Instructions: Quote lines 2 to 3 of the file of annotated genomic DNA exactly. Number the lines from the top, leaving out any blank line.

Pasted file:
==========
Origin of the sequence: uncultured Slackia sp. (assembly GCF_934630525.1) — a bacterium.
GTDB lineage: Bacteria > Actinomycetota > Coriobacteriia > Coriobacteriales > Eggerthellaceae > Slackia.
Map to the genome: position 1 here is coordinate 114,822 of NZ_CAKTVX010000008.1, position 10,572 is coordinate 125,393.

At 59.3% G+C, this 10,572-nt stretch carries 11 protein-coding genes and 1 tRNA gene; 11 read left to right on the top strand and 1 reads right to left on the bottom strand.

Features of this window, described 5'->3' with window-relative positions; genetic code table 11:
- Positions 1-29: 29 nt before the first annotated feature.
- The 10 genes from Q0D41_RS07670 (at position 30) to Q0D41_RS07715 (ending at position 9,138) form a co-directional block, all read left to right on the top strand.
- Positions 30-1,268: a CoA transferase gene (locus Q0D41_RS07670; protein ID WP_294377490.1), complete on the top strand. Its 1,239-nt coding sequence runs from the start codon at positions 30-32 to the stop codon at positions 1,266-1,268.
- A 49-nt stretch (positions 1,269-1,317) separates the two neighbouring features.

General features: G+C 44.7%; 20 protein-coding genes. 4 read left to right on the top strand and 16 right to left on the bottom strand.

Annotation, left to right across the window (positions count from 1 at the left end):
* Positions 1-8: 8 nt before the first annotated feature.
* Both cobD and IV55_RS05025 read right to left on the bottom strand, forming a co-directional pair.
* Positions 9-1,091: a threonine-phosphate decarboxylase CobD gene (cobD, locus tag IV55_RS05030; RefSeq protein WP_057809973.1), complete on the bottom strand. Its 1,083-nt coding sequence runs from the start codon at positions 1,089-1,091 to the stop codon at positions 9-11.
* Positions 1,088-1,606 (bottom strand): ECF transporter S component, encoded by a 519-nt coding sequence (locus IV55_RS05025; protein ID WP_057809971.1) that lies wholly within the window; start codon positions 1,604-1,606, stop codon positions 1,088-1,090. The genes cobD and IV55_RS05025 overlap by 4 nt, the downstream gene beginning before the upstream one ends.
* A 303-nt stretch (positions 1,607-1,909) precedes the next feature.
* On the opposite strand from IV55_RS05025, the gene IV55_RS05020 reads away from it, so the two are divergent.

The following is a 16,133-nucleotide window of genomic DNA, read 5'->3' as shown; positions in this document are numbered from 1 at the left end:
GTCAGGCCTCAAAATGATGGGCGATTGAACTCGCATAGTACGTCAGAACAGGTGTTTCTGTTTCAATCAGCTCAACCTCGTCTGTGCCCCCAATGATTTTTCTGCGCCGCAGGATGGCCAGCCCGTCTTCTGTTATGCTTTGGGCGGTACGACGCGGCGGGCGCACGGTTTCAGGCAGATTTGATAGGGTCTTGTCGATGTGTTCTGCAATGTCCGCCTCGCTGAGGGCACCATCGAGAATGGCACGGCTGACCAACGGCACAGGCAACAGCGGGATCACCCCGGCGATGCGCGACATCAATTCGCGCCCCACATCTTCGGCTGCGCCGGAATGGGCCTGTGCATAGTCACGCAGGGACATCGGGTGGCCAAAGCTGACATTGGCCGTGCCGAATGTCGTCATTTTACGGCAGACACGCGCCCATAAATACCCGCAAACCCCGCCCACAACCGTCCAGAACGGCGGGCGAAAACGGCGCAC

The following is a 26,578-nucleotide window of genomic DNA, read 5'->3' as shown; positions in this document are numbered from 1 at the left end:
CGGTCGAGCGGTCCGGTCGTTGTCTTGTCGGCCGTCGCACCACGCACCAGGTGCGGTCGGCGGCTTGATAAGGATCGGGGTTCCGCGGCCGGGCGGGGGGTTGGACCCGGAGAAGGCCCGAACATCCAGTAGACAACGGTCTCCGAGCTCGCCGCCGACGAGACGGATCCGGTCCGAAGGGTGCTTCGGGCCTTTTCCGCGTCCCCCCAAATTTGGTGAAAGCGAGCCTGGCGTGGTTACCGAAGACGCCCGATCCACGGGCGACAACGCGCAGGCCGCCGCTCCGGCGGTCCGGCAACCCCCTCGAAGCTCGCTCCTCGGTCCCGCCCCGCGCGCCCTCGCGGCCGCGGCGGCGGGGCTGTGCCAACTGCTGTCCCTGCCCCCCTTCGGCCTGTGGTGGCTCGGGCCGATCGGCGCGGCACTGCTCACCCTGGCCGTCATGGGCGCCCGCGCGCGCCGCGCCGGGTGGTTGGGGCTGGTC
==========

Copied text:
GTDB lineage: Bacteria > Actinomycetota > Coriobacteriia > Coriobacteriales > Eggerthellaceae > Slackia.
Map to the genome: position 1 here is coordinate 114,822 of NZ_CAKTVX010000008.1, position 10,572 is coordinate 125,393.